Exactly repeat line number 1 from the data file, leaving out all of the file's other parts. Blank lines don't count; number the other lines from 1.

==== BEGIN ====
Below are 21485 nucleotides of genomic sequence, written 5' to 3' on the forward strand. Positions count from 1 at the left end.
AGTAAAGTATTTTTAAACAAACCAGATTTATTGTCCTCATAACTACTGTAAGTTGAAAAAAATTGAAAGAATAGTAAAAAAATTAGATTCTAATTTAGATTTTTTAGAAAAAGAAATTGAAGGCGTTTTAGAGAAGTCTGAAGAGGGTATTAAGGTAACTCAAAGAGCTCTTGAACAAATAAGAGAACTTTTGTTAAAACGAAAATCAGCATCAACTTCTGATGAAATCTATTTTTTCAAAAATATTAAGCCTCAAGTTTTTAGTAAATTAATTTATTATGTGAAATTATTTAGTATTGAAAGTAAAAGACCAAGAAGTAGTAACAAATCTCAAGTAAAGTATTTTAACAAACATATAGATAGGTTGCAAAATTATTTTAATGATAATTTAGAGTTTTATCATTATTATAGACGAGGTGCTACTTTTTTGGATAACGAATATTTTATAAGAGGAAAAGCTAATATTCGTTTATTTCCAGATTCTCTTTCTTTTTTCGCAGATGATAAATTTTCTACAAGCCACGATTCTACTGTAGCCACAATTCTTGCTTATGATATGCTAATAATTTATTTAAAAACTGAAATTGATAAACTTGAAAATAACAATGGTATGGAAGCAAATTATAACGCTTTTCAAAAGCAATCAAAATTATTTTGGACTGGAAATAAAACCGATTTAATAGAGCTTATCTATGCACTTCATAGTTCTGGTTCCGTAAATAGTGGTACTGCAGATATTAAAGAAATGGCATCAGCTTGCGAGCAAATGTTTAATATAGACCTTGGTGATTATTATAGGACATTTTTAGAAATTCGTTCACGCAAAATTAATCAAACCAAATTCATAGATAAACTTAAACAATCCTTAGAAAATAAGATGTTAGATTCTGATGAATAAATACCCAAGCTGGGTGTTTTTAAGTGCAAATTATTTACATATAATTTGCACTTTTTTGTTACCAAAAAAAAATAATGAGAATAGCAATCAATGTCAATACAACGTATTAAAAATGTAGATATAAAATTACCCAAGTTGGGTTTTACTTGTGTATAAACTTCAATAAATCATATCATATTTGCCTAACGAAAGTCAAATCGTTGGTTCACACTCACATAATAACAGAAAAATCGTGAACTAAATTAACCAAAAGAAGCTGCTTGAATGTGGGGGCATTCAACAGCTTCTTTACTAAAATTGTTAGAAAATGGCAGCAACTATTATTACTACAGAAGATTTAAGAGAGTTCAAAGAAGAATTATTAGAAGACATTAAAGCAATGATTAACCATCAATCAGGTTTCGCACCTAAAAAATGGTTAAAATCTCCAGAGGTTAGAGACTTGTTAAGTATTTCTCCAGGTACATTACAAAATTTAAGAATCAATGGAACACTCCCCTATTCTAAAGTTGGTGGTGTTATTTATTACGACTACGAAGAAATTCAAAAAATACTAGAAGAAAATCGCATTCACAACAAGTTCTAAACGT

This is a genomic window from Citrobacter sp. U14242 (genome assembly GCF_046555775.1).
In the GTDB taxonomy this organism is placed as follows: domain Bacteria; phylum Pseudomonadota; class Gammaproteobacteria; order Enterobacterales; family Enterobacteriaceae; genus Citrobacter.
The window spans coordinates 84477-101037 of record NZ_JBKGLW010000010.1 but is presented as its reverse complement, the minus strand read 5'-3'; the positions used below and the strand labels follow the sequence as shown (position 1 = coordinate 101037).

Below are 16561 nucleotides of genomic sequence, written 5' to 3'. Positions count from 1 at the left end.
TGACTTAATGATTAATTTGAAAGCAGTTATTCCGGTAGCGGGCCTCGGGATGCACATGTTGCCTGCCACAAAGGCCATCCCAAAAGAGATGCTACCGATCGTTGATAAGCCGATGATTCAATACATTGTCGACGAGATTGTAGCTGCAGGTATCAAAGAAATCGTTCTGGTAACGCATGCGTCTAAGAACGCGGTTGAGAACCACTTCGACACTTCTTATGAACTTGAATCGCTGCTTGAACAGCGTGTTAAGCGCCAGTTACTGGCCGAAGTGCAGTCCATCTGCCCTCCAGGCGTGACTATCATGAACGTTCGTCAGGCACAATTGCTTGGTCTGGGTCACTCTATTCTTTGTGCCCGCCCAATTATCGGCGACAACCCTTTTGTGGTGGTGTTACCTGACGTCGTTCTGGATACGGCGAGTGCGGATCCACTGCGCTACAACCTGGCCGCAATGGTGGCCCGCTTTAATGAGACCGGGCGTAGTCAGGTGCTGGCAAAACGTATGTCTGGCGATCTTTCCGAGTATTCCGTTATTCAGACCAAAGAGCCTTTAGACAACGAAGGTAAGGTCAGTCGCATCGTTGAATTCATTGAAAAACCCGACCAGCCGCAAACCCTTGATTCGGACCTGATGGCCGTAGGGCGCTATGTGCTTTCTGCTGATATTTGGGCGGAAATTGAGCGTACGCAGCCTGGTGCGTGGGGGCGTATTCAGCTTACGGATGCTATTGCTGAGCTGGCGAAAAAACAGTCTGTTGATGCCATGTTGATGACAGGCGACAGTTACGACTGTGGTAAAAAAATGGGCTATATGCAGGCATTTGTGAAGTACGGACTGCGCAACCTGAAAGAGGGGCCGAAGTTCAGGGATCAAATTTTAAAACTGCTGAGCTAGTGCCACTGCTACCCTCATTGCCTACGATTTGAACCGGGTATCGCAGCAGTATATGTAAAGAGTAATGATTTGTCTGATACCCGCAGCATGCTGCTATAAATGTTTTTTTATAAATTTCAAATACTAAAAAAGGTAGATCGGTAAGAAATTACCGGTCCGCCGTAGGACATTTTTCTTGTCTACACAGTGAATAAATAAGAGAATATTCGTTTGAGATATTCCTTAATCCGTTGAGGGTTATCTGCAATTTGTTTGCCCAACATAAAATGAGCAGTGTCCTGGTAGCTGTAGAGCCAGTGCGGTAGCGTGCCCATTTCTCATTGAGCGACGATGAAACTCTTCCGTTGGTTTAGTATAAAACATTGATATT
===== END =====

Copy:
Below are 21485 nucleotides of genomic sequence, written 5' to 3' on the forward strand. Positions count from 1 at the left end.